NASA Administrator Daniel S. Goldin and a panel of senior space scientists and engineers will discuss NASA's plans for robotic exploration of Mars and, specifically, the two U.S. missions set for launch to the planet this fall, during a press briefing on Wednesday, October 16, at NASA Headquarters, Washington, D.C.

Members of the press are invited to NASA's Jet Propulsion Laboratory to watch the live press conference on NASA Television, beginning at 8:30 a.m. Pacific Standard Time. A question-and- answer session will begin immediately after the briefing at participating NASA centers.

Administrator Goldin is scheduled to open the briefing with remarks on NASA's vision for Mars exploration. Dr. Wesley Huntress, NASA associate administrator for the Office of Space Science, will speak at 10 a.m. PST on the goals of the space agency's long-term Mars Surveyor Program and on NASA's cooperation with Russia in the Mars '96 mission. Dr. Michael Carr of the U.S. Geological Survey then will discuss the state of scientific knowledge about Mars and what major questions the upcoming missions will help answer.

This will be followed by a JPL panel of speakers focused on detailed discussions of the Mars Global Surveyor (MGS) orbiter and Mars Pathfinder lander missions, featuring:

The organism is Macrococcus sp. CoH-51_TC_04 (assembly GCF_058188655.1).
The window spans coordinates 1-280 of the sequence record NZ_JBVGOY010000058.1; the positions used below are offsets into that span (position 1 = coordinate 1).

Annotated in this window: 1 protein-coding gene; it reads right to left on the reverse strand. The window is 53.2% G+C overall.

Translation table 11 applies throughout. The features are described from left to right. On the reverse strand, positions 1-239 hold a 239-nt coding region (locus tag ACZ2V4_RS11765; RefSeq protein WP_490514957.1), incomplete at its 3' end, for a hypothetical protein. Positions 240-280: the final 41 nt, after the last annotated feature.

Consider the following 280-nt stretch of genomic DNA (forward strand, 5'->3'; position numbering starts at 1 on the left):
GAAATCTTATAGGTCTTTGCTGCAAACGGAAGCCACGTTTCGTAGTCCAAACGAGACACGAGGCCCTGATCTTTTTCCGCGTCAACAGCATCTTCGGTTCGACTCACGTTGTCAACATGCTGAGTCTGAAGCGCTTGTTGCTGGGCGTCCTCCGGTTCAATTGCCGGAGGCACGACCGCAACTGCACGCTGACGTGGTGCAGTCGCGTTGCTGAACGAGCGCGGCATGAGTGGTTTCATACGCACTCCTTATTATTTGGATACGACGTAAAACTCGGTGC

Glenn Cunningham, MGS project manager

Dr. Arden Albee, MGS project scientist

Anthony Spear, Mars Pathfinder project manager

Dr. Matthew Golombek, Mars Pathfinder project scientist

Mars Global Surveyor is set for launch on November 6 and Mars Pathfinder is set for launch on December 2, both on Delta II launch vehicles, from NASA's Kennedy Space Center, FL. An on-time launch of Mars Pathfinder would result in its landing in the Ares Vallis region of Mars on July 4, 1997. Mars Global Surveyor arrives in orbit around Mars in September 1997 and, after several months of aerobraking in the upper atmosphere of Mars, will begin its primary mapping mission in March 1998.

In addition to the press briefing, NASA Television will dedicate its video file that day to Mars, barring any breaking news events. The video file airs at 9 a.m., noon, 3 p.m. and 6 p.m. PST.

NASA Television is located on Spacenet 2, transponder 5, channel 9, C-band, located at 69 degrees west longitude with horizontal polarization. Frequency will be on 3880.0 megahertz, with audio on 6.8 megahertz.

Further information on NASA's plans for robotic exploration of Mars can be accessed on the Internet at the following URL: A press kit describing the upcoming Mars missions can be found at: (Caution: 1.6 megabyte pdf file).

News Media Contact